Bowl with Arabic inscription

This bowl represents a high point in epigraphic ware production under the Persian Samanid dynasty (819-1005). The elaborate kufic version of the Arabic script is embellished with knotted interlaces and leafy flourishes that show off the artisan’s skill. A sharp instrument was used to achieve the crisp edges of the slipware-painted script. The decoration of this bowl consists of an Arabic proverb that may be translated as, “Surely knowledge is the noblest of the innumerable virtues and manliness is the most intricate of lineages.” This proverb is also found on wares now in the Metropolitan Museum of Art, New York, and the Reza Abbasi Museum, Tehran. Inscriptions on other bowls and dishes discuss the delights of eating, and it has been suggested that reading the inscriptions may have provided a form of entertainment. In cosmopolitan Samanid society this might have been the case.

The conical bowl form with straight, flaring sides and a flat base is a practical one and seems to derive, as do many Islamic ceramic forms, from a more expensive metal prototype in silver.

Ewer with lid

Goryeo dynasty ewers often derived their shapes from natural forms such as melons or double gourds. This ewer, however, takes its shape from a metal prototype, judging from the cylindrical body, the sharp angled flat shoulder, and the looping flat handle accented with a crisp outline. Its lid, which is in the form of a double lotus and has a jewel on the top, makes an effective contrast to the simple unadorned body. The glaze covers the bottom of the base and the foot is carefully wiped. The traces of three spur marks can be spotted under the glaze at the bottom. The gray-blue glaze is thin, transparent, and lustrous.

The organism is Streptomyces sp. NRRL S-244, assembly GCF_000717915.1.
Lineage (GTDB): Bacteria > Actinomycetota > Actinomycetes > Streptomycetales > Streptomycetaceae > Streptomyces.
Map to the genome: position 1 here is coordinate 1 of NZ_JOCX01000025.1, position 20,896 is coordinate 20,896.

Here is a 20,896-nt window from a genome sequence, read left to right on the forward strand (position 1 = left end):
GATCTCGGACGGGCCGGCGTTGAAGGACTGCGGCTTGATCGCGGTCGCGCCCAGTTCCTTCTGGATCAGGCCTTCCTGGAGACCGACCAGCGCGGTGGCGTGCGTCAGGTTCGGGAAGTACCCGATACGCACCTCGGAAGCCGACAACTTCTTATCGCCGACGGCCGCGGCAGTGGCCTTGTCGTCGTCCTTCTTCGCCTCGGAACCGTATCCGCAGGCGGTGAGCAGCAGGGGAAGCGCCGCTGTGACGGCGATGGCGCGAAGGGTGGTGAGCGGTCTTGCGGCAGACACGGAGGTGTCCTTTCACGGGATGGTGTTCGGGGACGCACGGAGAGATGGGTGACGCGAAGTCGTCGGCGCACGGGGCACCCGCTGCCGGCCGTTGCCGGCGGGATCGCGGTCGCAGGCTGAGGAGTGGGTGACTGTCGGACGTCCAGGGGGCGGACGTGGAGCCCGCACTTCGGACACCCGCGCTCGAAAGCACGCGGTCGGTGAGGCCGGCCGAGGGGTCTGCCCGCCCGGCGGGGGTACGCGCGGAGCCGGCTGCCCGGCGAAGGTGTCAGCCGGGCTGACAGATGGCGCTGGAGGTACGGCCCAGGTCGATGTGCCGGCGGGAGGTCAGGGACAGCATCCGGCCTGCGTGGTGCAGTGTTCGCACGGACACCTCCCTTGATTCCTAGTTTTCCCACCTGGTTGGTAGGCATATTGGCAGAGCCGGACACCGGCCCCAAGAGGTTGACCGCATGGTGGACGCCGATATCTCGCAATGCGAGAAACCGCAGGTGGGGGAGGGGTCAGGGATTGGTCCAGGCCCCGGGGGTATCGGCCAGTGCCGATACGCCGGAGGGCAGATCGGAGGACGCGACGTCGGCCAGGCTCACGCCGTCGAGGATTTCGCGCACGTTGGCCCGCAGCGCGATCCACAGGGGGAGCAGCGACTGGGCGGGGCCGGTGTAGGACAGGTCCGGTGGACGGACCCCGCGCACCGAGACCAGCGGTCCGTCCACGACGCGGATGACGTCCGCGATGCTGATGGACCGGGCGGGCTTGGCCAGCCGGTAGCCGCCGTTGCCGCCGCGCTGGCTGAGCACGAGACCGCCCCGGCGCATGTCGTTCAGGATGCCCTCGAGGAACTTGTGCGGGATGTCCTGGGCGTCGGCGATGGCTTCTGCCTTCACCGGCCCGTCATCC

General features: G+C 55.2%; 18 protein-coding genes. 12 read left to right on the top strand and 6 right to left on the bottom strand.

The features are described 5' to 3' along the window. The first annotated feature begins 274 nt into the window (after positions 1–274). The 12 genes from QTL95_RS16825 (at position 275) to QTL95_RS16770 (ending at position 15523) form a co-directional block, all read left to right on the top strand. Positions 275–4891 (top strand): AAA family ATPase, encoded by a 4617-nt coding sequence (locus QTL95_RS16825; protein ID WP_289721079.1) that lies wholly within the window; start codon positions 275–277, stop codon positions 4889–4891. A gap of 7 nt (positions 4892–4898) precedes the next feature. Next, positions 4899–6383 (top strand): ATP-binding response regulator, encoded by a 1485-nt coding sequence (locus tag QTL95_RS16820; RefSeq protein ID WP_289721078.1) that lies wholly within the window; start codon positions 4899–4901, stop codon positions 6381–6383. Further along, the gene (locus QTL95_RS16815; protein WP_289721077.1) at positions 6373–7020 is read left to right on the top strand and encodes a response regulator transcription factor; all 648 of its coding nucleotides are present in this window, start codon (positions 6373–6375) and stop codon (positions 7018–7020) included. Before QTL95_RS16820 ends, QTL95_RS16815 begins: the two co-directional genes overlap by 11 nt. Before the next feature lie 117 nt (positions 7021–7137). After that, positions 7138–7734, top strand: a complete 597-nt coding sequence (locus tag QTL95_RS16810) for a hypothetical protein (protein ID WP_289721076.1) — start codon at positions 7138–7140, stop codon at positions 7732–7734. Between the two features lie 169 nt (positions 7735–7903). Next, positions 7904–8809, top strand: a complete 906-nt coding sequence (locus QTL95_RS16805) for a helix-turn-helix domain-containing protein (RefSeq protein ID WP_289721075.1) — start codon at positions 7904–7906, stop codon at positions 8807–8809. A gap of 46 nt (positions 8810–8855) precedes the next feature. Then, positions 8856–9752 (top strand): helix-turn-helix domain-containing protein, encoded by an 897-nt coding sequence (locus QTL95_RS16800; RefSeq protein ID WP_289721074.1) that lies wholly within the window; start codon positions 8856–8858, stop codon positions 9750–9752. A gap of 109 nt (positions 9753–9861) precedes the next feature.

The beauty of this refined form and exquisite glaze exemplifies the highest aesthetic quality demanded by the court and the aristocracy. Celadon works such as this piece prompted the young Chinese official Xu Jing (1091-1153), who came with the Chinese embassy to Korea in 1123 from the court of Huizong emperor (r. 1101-1125), to compare Goryeo celadon to Chinese imperial ru wares that were produced in China at the time as well as the “secret color” of earlier Chinese yue wares. In a later time the outstanding beauty of Goryeo celadon made another Chinese writer, whose pen name was Taiping Laoren, to include them among the objects he considered the “first under heaven.”

Jar

Once upon a time long, long ago when the tiger smoked a pipe… This familiar phrase, used at the beginning of Korean children’s stories, is represented literally on this jar in underglaze cobalt. The tiger-and-magpie theme is a popular motif in Korean folk painting. In the past, Koreans believed that tigers embodied the spirit of mountains and possessed the power to ward off all evil and harm, and that magpieswere harbingers of good news. Porcelain wares with underglaze-cobalt decoration began to be produced in Korea during the fifteenth century, with imported cobalt from West Asia through China.

Jar

This type of globular porcelain jar, known as a moon jar (dal hang-ari), was loved by Korean people in part because its white color suggested Confucian virtues of purity, honesty, and modesty. Although porcelain wares were produced concurrently with celadons during the Goryeo dynasty (918-1392), not until the Joseon dynasty did they come into prominence. From about 1600 on, porcelain came to dominate the field of Korean ceramics because the preference for the color white dominated Korean aesthetics throughout the Joseon dynasty.

Wrapping cloth

“Bojagi” is a general term for all wrapping cloths in Korea. Most bojagi were made with specific people and functions in mind, like when mothers crafted bojagi for their daughters before weddings. Bojagi were viewed more as craft pieces than artwork, and it is only in recent decades that the aesthetic value of bojagi was rediscovered. By sewing together small, used cloth of various shapes and skillfully juxtaposing vibrant colors, the unknown makers of these bojagi created an exciting design akin to modern abstract art.

Depending on its function, design, structure, and user, bojagi can have other names. For example, bojagi made for covering a table is called “sang bo” (“sang” means table, and “bo” is an abbreviation of bojagi). Because the bojagi on display are patchworks of cloth remnants, they are “jogak bo” (“jogak” means small pieces). Different names apply to various patchwork designs, as well as suggest those meant for royalty and for ordinary people.